I'm not saying the affiliation will guarantee success; but it is one of the building blocks. I'm rather satisfied with that. All the naysayers are still boo-hooing and proudly decrying the failure of the Cyclones before the first puck is ever dropped. Well, boo hoo on you, at least we'll have 36 games in Cincinnati this year. That beats a blank. They can sit around talking over tea and crumpets about how no AHL in town is better than guaranteed hockey in the ECHL.

You know what they say about a bird in the hand...

Meanwhile, yeah, I'd like to see some player signings and other news coming from the front office. Maybe for PR purposes they could get the information stream flowing. This is the age of instant data, so mere droplets of information are not enough.

Friday, July 21, 2006

Rollergirl Update

I've had the distinct pleasure of corresponding with one of the founders of the Cincinnati Rollergirls. They are already looking ahead to the 2007 season and seeking a larger, suitable venue. Maybe they can work something out with our friends at the Gardens.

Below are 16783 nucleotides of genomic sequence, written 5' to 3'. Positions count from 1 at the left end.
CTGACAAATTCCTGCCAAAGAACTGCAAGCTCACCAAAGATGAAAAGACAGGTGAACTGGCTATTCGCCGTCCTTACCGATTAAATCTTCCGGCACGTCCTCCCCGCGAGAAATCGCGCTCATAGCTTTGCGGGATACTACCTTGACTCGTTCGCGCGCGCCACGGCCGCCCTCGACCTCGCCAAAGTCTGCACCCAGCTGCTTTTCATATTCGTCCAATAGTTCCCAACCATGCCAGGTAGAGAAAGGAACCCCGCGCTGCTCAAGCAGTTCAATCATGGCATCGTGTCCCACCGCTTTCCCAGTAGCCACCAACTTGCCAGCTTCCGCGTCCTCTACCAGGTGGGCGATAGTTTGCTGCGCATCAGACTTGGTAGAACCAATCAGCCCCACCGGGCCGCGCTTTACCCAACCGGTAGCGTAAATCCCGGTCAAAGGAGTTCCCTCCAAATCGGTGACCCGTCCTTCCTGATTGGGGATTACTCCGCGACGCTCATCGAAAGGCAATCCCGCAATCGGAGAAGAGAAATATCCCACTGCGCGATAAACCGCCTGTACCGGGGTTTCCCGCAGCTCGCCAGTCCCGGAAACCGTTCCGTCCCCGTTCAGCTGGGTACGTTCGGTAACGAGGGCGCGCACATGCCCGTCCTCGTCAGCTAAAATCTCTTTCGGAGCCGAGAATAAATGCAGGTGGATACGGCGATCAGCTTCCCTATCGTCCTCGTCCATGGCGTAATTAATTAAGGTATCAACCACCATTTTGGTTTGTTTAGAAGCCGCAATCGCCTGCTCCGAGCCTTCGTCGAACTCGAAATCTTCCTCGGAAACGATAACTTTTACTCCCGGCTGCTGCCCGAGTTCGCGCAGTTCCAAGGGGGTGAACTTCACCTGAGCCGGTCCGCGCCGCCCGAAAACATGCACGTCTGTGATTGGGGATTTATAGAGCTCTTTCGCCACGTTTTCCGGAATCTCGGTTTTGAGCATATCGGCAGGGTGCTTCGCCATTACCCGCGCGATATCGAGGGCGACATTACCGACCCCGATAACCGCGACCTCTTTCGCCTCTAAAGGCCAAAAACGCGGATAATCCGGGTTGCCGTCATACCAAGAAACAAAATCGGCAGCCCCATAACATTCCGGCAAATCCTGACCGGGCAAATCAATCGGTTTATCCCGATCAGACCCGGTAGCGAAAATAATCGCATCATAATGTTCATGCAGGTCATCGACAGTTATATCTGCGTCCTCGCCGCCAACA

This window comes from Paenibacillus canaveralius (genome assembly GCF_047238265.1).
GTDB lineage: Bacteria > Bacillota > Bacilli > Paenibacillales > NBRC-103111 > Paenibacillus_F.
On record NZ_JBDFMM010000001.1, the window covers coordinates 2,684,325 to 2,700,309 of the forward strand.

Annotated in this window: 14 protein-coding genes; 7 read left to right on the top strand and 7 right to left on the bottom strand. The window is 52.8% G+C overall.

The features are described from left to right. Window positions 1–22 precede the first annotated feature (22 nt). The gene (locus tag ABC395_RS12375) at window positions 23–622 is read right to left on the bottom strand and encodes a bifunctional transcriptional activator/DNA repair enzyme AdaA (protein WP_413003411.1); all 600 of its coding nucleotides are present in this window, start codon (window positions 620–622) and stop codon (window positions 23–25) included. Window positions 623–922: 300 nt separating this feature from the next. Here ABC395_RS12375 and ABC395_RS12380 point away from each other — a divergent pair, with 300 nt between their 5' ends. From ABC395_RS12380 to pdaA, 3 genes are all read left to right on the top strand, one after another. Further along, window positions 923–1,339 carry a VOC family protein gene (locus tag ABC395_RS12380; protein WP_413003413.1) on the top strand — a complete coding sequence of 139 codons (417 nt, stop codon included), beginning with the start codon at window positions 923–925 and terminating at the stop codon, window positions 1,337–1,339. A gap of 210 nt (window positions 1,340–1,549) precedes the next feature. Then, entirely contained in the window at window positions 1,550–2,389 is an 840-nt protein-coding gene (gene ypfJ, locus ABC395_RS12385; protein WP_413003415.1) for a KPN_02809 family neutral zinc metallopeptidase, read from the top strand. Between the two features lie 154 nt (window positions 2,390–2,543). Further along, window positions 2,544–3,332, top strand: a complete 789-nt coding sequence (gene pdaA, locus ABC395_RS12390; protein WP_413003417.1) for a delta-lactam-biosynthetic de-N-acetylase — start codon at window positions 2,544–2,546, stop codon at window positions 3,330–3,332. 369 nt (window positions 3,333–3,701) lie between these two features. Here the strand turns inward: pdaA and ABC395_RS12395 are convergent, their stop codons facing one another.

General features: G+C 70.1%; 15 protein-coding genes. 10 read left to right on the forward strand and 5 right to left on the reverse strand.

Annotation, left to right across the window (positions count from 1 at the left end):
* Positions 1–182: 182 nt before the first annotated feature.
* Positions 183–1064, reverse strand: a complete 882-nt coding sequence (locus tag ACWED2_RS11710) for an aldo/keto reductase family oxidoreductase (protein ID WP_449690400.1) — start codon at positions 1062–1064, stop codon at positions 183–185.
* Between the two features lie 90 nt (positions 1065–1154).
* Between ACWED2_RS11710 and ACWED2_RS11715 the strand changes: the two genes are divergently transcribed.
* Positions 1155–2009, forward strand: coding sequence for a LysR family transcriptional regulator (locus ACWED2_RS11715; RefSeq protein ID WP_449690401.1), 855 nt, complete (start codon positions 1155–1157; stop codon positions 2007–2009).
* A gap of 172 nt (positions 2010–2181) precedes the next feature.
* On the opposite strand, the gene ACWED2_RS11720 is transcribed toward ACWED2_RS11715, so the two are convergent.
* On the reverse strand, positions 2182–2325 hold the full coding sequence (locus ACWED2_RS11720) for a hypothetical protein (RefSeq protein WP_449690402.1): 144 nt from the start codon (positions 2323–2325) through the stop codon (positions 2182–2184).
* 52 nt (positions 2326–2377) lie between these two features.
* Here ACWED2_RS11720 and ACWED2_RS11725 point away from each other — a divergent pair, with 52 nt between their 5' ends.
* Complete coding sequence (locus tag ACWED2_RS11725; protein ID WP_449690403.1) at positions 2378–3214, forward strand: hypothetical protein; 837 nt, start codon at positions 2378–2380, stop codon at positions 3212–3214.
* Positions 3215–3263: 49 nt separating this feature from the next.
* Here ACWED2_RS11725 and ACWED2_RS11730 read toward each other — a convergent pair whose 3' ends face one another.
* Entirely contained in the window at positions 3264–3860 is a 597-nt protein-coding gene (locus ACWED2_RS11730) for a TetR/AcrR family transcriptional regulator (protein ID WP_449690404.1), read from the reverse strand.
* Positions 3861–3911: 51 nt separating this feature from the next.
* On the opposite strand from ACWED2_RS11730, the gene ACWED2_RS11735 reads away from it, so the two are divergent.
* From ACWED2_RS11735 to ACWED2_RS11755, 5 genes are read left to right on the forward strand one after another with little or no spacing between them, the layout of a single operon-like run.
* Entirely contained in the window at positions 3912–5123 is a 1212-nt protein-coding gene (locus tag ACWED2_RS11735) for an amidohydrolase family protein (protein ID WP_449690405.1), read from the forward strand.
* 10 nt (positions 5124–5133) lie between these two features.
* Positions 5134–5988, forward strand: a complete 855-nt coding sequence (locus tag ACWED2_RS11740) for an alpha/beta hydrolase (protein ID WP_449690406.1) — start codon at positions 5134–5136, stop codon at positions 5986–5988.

The website has been updated with Team Pages. They have some great team names and player names. Check it out. Just taking a random sampling, the Dames of Destruction have a player named "Anya Kneez." You should go on a treasure hunt for "Maggit" - she is hot.

The first exhibition bout is set for August 13 at Castle Skateland.

Don't miss it!

Sunday, July 16, 2006

You Can’t Blame The Consumer

Enough of a dead horse already, I know. I need to be more positive and get off the negativity myself. But I just can’t help myself. It’s my own blog and I’ll do what I want. I know I’m either preaching to the choir or making doubters just shake their know-it-all heads at me but I just can’t resist. I’ve already established why I believe the Railraiders failed at their season ticket campaign.